While it is too soon to get the data on bank commercial real estate (CRE) portfolio delinquencies and forbearances, we take our benchmarks from the commercial mortgage-backed securities market as of May 14th. As any commercial banker can tell you, hospitality and retail remain under the most pressure, jumping up more than 5x and 3x, respectively. Office delinquencies are up 71%, month-over-month, industrial properties remain relatively unchanged while Other (self-storage, specialty, etc.) is up 3.5x.
A Lesson in Loan Structuring
One item that is not making it into the data below is the number of banks that are allowing their customers to draw on reserve account balances. Banks that were smart with their initial loan structuring and paid attention to our Commercial Loan Documentation tips back in 2016 (HERE) are thankful as they are now allowing their borrowers of higher-risk properties, such as hospitality, to draw on their reserve funds thereby limiting delinquencies.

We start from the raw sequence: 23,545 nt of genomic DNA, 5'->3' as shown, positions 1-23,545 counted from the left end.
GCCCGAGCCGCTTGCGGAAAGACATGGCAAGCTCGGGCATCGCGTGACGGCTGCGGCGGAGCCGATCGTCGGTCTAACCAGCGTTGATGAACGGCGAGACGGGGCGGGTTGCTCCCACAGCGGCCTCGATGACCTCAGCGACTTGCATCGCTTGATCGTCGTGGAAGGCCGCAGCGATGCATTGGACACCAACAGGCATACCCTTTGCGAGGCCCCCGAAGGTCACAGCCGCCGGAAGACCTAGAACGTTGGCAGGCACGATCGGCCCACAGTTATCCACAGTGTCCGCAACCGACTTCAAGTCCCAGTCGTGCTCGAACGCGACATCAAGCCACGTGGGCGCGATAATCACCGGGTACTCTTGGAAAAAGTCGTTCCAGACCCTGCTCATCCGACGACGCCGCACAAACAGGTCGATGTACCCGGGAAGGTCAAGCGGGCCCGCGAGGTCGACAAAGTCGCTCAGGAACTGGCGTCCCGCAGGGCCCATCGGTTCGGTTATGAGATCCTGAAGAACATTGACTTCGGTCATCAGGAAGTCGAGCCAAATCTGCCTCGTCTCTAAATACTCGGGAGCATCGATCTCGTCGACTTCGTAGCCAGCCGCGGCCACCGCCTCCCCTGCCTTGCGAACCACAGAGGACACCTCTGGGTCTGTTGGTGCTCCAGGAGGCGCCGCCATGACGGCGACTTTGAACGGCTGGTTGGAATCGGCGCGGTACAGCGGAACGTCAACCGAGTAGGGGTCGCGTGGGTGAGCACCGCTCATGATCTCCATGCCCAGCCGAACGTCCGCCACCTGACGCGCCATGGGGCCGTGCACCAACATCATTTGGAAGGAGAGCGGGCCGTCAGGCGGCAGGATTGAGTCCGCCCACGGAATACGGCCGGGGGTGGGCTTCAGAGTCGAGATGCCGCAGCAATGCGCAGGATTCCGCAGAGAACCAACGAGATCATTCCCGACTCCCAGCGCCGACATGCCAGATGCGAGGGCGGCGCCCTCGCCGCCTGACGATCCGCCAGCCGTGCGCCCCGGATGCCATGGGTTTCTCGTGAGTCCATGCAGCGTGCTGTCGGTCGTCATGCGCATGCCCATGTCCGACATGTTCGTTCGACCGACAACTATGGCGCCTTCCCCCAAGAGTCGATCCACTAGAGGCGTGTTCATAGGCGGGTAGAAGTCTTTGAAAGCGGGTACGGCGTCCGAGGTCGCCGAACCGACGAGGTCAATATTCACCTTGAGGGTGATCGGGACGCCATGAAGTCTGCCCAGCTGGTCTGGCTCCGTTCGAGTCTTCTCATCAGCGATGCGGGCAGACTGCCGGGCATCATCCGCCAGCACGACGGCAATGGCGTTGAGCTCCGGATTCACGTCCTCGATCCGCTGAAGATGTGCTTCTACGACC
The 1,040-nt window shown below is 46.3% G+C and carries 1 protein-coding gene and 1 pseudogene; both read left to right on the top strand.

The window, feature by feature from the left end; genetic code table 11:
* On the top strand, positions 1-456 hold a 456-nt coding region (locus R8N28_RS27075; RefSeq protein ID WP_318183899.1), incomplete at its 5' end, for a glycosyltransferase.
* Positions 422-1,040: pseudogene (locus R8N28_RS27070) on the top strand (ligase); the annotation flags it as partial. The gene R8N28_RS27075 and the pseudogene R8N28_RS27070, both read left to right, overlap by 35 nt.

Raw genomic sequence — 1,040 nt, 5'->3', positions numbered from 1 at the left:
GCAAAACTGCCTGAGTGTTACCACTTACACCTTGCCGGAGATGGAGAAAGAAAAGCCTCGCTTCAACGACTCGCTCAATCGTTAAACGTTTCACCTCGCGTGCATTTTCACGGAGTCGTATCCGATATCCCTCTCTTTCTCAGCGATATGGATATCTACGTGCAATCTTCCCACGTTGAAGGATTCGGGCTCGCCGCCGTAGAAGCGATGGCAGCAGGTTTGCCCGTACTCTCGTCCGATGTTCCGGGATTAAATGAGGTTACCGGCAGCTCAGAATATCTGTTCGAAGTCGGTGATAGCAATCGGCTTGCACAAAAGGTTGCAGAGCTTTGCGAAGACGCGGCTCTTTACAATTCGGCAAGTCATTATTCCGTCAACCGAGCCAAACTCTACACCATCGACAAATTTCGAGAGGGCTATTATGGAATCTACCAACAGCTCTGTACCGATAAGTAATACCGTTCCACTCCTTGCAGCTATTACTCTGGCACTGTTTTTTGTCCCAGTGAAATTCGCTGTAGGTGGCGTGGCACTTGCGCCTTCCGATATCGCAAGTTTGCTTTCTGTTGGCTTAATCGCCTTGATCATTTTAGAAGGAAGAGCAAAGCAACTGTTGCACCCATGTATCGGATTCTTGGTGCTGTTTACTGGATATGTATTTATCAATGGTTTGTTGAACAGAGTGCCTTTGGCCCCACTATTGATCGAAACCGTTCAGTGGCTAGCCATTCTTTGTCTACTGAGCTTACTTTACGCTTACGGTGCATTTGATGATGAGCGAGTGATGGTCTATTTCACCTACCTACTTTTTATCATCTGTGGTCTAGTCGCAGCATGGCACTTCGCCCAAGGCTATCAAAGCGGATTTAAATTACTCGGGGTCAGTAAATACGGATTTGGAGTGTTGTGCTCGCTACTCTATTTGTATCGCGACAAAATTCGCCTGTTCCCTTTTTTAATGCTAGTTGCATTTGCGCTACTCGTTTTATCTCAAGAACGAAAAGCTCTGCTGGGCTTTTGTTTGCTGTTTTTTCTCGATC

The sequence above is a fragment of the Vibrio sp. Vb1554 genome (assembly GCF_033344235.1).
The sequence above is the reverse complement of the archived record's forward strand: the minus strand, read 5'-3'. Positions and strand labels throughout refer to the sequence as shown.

Oftentimes, in order to allow the borrower to achieve lower than average pricing, or just to offset absolute credit risk, bankers have required the establishment of a reserve fund over a period post origination. Usually, covenants require the payment into a reserve fund once cash flow exceeds a certain net operating income until the reserve fund can meet 90-days or debt service, taxes, insurance and sometimes, special repairs.
Those banks that do have these reserve funds are now allowing borrowers to draw down on them to keep their obligations current.
Submitted by Chris Nichols on May 19, 2020